4. Someone has suggested that monthly bilingual newsletter be created that can be circulated directly to sponsorship groups (in English) and the refugees themselves (in Arabic), and that it can contain the various events, camps, job notices, etc., that they can pursue. Perhaps this information can be posted and sent through the website noted above.


Coordinating Committee

Those who have volunteered to sit on the coordinating committee of our new Victoria Refugee Support Network (for lack of a better name!) are: Judy Loukras, Jo Ann Lawson, Karen Platt, Colette Baty, Rachel Bovey, Maureen Bovey, Ricki Buckwold, Yushy Wallace, Peter Fairley, Robin Pike and Brian Rendell. That’s a large group! I’m not on that group, so if you feel you want to be on it, please email Judy Loukras.


Next Steps for the Coordinating Committee:

  1. Determine a date for the first meeting of the coordinating group
  2. Develop the terms of reference for the group
  3. Determine how to communicate with the larger group (should the email list be expanded? how to protect the list? how to ensure coherence with the list-serve on the refugee site noted above)
  4. Determine how to formalize the Adopt-a-Family program noted above – what steps need to be taken? How to collaborate with the ICA and VIRCS
  5. Discuss how to carry forward the ideas noted above including establishing the support fund, another gathering with refugees this time in Langford, and the monthly newsletter
  6. Next meeting with refugees

Rita Parik

UVic course on “Refugees, Democracy, and Activism”

UVic will offer a course on “Refugees, Democracy, and Activism” in the new year, in collaboration with the Inter-Cultural Association (ICA). They have a few spaces for auditing available, and they are wanting to make those spaces available to any refugee sponsorship group members who are interested. A brief synopsis of the course is attached.

If you are a member of a refugee sponsorship group or other members of your group are interested in auditing the course, please contact Professor Budd Hall at:

Auditing spots will be limited, so I assume they will be made available on a first come, first serve basis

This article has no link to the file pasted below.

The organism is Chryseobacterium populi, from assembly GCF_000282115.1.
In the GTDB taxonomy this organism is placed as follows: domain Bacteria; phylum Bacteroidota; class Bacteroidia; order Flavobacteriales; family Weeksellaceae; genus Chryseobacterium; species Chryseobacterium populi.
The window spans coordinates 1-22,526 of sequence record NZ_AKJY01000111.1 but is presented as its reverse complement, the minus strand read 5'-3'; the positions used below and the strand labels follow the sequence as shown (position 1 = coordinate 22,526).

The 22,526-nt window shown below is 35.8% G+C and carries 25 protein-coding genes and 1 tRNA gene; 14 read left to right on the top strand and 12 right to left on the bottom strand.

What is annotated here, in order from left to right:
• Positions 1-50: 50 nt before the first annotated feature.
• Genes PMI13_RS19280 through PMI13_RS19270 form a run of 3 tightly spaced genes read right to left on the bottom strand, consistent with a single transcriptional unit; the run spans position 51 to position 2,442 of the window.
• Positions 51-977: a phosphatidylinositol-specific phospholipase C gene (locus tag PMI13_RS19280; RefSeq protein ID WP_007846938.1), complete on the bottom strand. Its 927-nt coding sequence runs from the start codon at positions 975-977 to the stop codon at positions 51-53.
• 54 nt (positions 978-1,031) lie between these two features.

UVicRefugeeCourse1 UVicRefugeeCourse2 UVicRefugeeCourse3

Refugees, Democracy and Activism:

A course in International Community Development
January – April, 2016

Drawing on current events happening with the refugee crisis, the School of Public Administration has adapted the topics in the ADMN 200 course, which links the theory and practice of community development and activism within an international context. You will have an opportunity for an in-depth and experiential learning experience that looks at the refugee situation around the world and what we are doing about it here in Victoria.

Facilitated by Dr. Budd L Hall, an activist scholar in social movement learning and community development with the participation of key leaders with Victoria’s Intercultural Association. In addition, Dr. Nick Claxton, Tsawout First Nations, an Aboriginal Advisor to the Faculty of Education, will provide an Indigenous foundation for learning. Bruno Jayme de Oliveira, a Brazilian-Canadian activist artist and PhD candidate, will provide cultural facilitation. We will work towards a final “World We Want” performance and fund-raiser.

ADMN 200 CRN 23821 & tutorial

International Community Development
Through Activism and Capacity Building

Register in: ADMN 200, CRN 23821 and one tutorial
Schedule: Tuesdays, 10:30 – 12:20, Elliott Bldg. 061, Jan-April 2016
Instructor: Dr. Budd Hall
Calendar Description: Students will examine the role they can play to improve their communities in Canada and abroad. Topics include international community development issues and how economic disparities are threatening communities across the globe, including threats to the ecology, health, education, governance, peace, and personal rights and freedoms. Examines how individuals, non-profit organizations, governments and social movements can build capacity for change in Canada and in other countries.

For information: Contact Heather Kirkham, Program Manager at
School of Public Administration